Is There a Movie in This? Hanging Out with David Foster Wallace at The End of the Tour

The End of the Tour, which opens nationwide tomorrow, has a funny habit of keeping David Foster Wallace offscreen. He first appears in the film through a tape recorder, as David Lipsky listens to their five-day interview for Rolling Stone in 1996 in the wake of Wallace’s suicide in 2008. But even after the audience meets him—living in a rather depressing bungalow in Bloomington-Normal, Illinois with two very friendly dogs—the camera seems to skirt Jason Segel’s awkward, sweaty imitation, focusing on Jesse Eisenberg’s Lipsky or taking longer shots of the two as they embark on the last days of Wallace’s tour supporting Infinite Jest (1996). It’s a subtle nod to the way most people experience an author through his or her voice alone, but it also fits thematically with the larger questions Wallace faced as fame came calling. Segel portrays him as a man horrified that he now has a public persona, and by how that might define him for others, and for himself.

David Lipsky (Jesse Eisenberg) and David Foster Wallace (Jason Segel) outside his home in Bloomington-Normal, Illinois.

David Lipsky (Jesse Eisenberg) and David Foster Wallace (Jason Segel) outside the writer’s home in Bloomington-Normal, Illinois.

Of all the arts, writing in particular has a strange contradiction at its core. It’s inherently a public act—taking thoughts and making them available to others who may not even know the author—but the act of writing itself is deeply private, even when the writer has friends and colleagues with whom to discuss craft or motivation. Projects that begin with collaboration are rare. Most writers tinker away at something alone before pushing it out into the world, and that is precisely the moment where control over the narrative—control that was at one point absolute—is lost.

Lipsky finds the author at the point where he’s internalized that loss and is trying to figure out what it means to him. The End of the Tour doesn’t provide an answer, and by framing Lipsky and Wallace’s time together with the latter’s suicide, the film seems to suggest that Wallace never found one either. That uncertainty makes him a strange interview subject, and we watch as he tries hard to control how he’s coming across without showing how hard he’s trying (Segel, a master of awkward comedy in movies like Forgetting Sarah Marshall, uses those skills well for the many uncomfortable pauses in the film).

Lipsky, a writer in his own right, though well aware he will never be of Wallace’s caliber, sees through this, though he’s not interested in a hit piece. He genuinely thinks Wallace is a genius and finds the man’s waffling more annoying than anything else. Eisenberg has made his career playing smart, neurotic men—and Lipsky is no different—but the actor balances Lipsky’s obvious envy of Wallace with a clear fondness for what he has accomplished in Infinite Jest.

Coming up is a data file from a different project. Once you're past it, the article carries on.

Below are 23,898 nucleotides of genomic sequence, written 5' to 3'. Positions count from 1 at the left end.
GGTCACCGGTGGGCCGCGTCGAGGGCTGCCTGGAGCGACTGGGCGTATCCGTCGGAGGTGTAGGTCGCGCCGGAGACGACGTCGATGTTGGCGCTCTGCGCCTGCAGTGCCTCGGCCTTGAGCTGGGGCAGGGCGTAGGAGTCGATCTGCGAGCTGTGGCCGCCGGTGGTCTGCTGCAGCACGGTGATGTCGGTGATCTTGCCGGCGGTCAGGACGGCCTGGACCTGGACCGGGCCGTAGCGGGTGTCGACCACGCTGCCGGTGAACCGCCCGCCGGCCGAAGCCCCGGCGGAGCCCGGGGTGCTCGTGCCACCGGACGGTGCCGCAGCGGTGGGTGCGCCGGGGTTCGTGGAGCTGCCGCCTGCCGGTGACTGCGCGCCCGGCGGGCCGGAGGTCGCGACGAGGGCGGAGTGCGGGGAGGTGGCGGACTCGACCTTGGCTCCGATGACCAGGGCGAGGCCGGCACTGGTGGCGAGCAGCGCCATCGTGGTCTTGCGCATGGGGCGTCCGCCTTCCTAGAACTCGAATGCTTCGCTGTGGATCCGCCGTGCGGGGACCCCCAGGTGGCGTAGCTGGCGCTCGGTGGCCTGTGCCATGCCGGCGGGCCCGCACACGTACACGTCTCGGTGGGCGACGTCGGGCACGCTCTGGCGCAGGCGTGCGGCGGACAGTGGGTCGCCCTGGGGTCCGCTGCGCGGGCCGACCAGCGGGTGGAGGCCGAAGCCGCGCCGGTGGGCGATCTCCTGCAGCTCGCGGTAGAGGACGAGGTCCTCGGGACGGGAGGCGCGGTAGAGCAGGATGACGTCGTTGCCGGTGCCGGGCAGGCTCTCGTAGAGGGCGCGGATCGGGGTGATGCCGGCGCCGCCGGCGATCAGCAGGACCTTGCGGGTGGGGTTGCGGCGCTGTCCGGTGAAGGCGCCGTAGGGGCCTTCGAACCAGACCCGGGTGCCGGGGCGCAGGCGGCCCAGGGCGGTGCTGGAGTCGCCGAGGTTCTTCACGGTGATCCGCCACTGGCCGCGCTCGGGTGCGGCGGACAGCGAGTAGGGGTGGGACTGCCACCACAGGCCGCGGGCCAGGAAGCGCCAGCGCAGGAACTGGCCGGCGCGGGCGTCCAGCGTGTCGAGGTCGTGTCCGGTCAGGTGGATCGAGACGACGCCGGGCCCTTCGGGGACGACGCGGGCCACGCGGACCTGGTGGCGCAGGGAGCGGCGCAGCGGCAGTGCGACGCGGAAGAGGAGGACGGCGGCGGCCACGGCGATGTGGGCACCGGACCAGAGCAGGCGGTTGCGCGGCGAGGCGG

This is not a standard biography by any means.

While The End of the Tour is fascinating to those interested in Wallace, or writers’ lives in general, there doesn’t quite seem to be a movie in all this. Like A Dangerous Method (2011) David Cronenberg’s depiction of Sigmund Freud and Carl Jung’s relationship, The End of the Tour lets the viewer be a fly on the wall for discussions between two very smart, very thoughtful people, without every really finding a plot to provide a through line. This is not a standard biography by any means, and while a number of conversations provide insight into what Wallace hoped to communicate through Infinite Jest, viewers interested in getting a full sense of the man are probably better off reading Lipsky’s book, which the film is based on, Although Of Course You End Up Becoming Yourself: A Road Trip with David Foster Wallace (2010).

Instead, The End of the Tour feels like a perfect fit for what Quentin Tarantino has dubbed a “hangout movie”: a film you watch solely in order to spend time with the characters. Lipsky and Wallace are brilliant men butting heads over how much fame should affect their decisions and what should constitute the life of a writer. But even when arguments become tense—which they do in a few places, though it’s never clear how much of that is the film trying to drum up some drama—Segel and Eisenberg masterfully depict the growing camaraderie between the two. That’s a good enough reason to head to the theater.



About the Author:

Noah grew up in a family of readers, and quickly developed his father’s unfortunate habit of purchasing and keeping many more books than he could possibly consume in a lifetime. Born in Toronto, he moved to Chicago in 2000, and has been here ever since. A fiction writer as well as book critic, Noah’s work has appeared in The A.V. Club, Paste Magazine, and TimeOut Chicago. He’s currently the Board President of the Chicago Writers Conference, a local non-profit that works to help writers on the path to publication. When at home, he can usually be found on the couch with his dog, David Bowie the Chow Chow.

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